Armourdale, Kansas, once an independent municipality, is a neighborhood of Kansas City, Kansas, today. Situated on the north bank of the Kansas River, about a mile south of its junction with the Missouri River, it was named after the Armours, Chicago meat packers, and bankers.
The town was laid out in 1880 by the Kaw Valley Town Site and Bridge Company, composed of Boston, Massachusetts capitalists Charles F. and John Quincy Adams, Charles Merriam, Nathan Thayer, H. H. Hunnewell, and John A. Burnham. The company owned a large tract of land not included in the town site, which they sold for manufacturing purposes.
The Kansas Desiccating and Refining Company was composed chiefly of members of the Kaw Valley Town Site & Bridge Company, some members of the stockyard, and a few by the packing houses in Kansas City, Kansas. The company owned about 12 acres of land on the west or north bank of the Kansas River, adjoining the city of Armourdale, where they erected a three-story brick building measuring 145×150 feet, with several wings, engine houses, and other buildings, and placed the necessary machinery at an expense of $75,000.
These works were for the purpose of extracting fatty matter from dead animals and converting the refuse into fertilizer. They obtained the dead animals at the stockyards, the packing houses, and throughout the city. There were four large rendering tanks with a capacity of 20,000 pounds each. On March 6, 1882, one of these tanks exploded with terrible force, completely razing the building to the ground except the engine and boiler room. An immense force of men was immediately set to work, and in May, the establishment again resumed operations. The company then employed about 20 men, with most of their work being done by machinery.
The Kansas City Bridge and Iron Company yards, sheds, and shops were a Kansas City, Missouri firm, at the head of which appears the name of G. H. Wheelock as President and A. Blodgett as Secretary. They were forced out of Kansas City for want of space and followed the natural channel of trade and improvements up the Kansas River. In Armourdale, they extensively engaged in the manufacture of every variety of bridges for railroads and highways. They employed a capital of $30,000 and employed about 30 skilled mechanics.
Presbyterian services had been held here for several years, but it was not until April 15, 1882, that the Central Presbyterian Church was organized. The society immediately commenced building a church on the corner of Wyandotte Avenue and Eleventh Street. It was completed in June at a cost of $1,800. In addition to the regular services, a Union Sabbath school was established with 100 students.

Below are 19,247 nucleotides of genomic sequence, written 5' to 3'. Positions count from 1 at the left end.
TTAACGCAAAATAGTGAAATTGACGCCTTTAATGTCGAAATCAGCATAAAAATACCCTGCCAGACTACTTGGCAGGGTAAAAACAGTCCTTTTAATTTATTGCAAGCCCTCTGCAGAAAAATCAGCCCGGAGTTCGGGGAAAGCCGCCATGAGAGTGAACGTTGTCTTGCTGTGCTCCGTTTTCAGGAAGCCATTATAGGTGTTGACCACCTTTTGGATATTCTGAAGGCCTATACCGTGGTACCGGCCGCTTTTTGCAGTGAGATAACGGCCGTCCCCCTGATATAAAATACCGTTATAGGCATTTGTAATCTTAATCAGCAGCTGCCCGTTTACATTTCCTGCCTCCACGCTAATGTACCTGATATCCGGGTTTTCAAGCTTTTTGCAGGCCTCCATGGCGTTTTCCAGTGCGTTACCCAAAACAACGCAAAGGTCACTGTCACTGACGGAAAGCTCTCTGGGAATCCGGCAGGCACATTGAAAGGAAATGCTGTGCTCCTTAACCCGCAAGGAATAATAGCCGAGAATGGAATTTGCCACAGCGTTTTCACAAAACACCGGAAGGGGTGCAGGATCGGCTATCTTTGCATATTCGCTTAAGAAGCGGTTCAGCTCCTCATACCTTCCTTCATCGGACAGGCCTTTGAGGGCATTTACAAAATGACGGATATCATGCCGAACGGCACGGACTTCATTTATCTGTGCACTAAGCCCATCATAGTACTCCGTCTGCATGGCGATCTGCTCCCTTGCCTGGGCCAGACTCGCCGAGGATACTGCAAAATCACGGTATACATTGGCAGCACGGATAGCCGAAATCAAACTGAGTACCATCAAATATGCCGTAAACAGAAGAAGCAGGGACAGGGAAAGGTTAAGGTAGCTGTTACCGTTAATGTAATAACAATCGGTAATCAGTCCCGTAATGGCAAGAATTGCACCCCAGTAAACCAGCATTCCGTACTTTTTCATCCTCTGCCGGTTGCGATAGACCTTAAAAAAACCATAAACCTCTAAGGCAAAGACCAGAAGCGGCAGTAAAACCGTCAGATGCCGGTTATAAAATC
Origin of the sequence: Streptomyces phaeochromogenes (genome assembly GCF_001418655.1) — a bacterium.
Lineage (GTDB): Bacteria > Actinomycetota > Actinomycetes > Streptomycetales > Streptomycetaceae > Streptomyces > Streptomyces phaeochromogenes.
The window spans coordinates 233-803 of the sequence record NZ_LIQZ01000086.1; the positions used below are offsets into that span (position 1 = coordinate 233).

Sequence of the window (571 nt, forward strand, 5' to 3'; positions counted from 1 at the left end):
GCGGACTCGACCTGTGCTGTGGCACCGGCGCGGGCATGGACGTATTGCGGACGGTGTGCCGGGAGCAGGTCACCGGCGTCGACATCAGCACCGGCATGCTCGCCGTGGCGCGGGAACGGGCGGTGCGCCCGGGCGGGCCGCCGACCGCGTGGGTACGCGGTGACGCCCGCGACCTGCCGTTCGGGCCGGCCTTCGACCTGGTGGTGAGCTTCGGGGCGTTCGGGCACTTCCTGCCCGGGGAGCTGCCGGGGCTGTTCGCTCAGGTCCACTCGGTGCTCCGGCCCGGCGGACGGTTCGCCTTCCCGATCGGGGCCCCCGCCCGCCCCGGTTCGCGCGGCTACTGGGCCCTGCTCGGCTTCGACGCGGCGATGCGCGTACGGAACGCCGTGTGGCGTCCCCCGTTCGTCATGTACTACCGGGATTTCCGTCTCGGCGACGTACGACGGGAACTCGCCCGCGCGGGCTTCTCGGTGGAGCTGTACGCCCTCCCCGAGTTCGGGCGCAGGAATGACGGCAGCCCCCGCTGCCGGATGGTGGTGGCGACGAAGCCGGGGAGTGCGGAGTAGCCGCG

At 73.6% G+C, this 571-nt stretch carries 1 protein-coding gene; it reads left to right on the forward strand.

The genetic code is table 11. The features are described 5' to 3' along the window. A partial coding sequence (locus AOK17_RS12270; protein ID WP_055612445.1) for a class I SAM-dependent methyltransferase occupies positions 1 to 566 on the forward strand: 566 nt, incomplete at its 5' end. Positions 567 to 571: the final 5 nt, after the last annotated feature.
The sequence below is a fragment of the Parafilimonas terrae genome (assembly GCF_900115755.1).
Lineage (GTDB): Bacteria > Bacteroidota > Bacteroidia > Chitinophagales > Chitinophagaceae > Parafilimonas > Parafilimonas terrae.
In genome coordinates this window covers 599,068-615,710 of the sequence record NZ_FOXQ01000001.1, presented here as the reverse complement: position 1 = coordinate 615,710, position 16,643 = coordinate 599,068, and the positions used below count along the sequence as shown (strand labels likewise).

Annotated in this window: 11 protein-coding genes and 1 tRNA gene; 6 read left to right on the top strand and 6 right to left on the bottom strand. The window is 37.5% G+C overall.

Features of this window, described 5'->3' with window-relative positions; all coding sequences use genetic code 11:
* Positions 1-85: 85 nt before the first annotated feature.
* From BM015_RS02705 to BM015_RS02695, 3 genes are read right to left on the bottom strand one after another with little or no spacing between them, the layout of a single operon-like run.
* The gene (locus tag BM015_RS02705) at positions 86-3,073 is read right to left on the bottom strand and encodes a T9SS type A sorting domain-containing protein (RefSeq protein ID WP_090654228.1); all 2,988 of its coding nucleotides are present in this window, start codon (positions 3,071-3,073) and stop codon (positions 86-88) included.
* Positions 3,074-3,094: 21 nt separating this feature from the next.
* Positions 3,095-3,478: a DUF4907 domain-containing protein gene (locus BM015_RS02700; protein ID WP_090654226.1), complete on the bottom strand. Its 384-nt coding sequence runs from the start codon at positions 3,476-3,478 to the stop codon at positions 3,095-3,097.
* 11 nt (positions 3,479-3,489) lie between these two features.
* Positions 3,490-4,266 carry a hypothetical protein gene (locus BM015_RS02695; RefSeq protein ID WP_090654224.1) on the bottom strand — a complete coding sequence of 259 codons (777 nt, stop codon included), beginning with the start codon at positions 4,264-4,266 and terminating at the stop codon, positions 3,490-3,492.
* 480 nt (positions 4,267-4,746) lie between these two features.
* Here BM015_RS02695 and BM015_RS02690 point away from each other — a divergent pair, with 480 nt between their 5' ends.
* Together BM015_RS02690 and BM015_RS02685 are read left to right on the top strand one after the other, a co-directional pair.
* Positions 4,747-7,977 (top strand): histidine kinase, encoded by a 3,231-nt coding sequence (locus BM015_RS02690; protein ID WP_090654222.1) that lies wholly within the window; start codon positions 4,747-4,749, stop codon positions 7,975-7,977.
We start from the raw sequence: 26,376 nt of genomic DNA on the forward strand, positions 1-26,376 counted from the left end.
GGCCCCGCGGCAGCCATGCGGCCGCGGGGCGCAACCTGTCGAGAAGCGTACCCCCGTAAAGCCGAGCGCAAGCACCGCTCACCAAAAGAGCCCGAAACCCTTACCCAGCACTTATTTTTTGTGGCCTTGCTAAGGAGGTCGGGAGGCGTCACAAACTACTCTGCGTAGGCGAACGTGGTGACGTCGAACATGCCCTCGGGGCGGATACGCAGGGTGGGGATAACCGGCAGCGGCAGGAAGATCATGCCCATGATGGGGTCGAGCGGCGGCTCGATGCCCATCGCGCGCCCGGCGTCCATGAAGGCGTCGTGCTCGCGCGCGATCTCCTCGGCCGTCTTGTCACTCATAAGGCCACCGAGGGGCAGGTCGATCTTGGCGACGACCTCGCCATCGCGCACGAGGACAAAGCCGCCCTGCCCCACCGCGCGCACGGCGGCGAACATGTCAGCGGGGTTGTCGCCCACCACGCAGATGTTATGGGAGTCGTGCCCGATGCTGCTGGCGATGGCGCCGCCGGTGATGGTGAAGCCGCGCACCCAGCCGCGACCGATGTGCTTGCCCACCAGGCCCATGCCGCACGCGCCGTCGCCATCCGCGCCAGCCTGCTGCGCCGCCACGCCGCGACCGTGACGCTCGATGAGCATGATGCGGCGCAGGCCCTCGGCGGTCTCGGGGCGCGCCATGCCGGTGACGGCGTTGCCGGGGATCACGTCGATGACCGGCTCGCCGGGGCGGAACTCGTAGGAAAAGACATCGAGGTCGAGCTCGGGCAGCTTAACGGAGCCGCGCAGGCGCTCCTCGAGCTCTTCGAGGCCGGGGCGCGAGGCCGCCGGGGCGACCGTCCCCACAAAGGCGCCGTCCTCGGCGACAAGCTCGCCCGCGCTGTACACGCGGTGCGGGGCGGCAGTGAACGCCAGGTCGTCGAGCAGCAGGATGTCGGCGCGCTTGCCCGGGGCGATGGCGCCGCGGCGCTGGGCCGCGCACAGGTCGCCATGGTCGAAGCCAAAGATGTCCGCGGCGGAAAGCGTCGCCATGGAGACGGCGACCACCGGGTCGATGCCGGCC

In the spring of 1882, Armourdale had a sufficient population to be incorporated, and the first city election was held on May 5, when Frank W. Patterson was chosen the first mayor; Daniel Herbert, Nehemiah Shirrick, E. W. Anderson, Joseph Bradley, and S. Snyder, councilmen; William Ross, marshal; Granville Patterson, clerk; and John C. Foore, police judge.
At about the same time, the old school district in which a school had been maintained for over 20 years was divided, and that portion of the school district containing the schoolhouse was set over to South Wyandotte. In May, the Armourdale District, No.9, voted bonds for a $9,000 schoolhouse, which was completed on October 5. A colored school was taught in an old wooden school building at the west end of town.
A post office was established on June 16, 1882.
The Armourdale Foundry was incorporated in June 1882, with C. E. Moss, President, and G. H. Wheelock, Secretary. They commenced the erection of their buildings on Kansas Avenue and, in September, were in operation. Their capital stock was $50,000. The company, situated near the bridge leading across the river to Kansas City, employed a large force of men.
In September 1882, the firm of Trumbull & Reynolds, an agricultural implement factory in Kansas City, Missouri, commenced the erection of a building on Kansas Avenue in Armourdale to engage in the manufacture of several varieties of agricultural implements. The buildings and warerooms covered about four acres of ground and an immense capital was required to put in the machinery and operate the factory.
In 1883 the street railway was extended from Kansas City, Missouri, to Armourdale and Wyandotte, which made the towns practically one as far as transportation and business interests were concerned.
At that time, Armourdale had about 1000-1200 residents. The city was described as:
“It gives promise of being the center of many great manufacturing interests, and already many large establishments have bought ground here and are moving out of Kansas City, Missouri, which is just across the river. A new bridge by the Belt Line Company, was erected across the Kansas River in the southeast part of Armourdale. This will let the various railroads into the elevators and other interests now building in that part of Armourdale.”
In March 1886, “new” Kansas City, Kansas, was formed by consolidating five municipalities, including “old” Kansas City, Armstrong, Armourdale, Riverview, and Wyandotte.
Armourdale’s post office closed on March 31, 1891.
The district was devastated by the 1903 Kansas City flood and again in the flood of 1951, with damage adding up to about 50 million dollars that year. The 1993 flood, however, did no damage as the new floodwalls held up, protecting Armourdale.
The Armourdale neighborhood is located between the West Bottoms and the Rosedale, Kansas area. The Kansas River makes an oxbow curve around the entire district, which is home to Shawnee Park and Bill Clem Park.
Blackmar, Frank W.; Kansas: A Cyclopedia of State History, Vol I; Standard Publishing Company, Chicago, IL 1912.
Cutler, William G; History of Kansas; A. T. Andreas, Chicago, IL, 1883.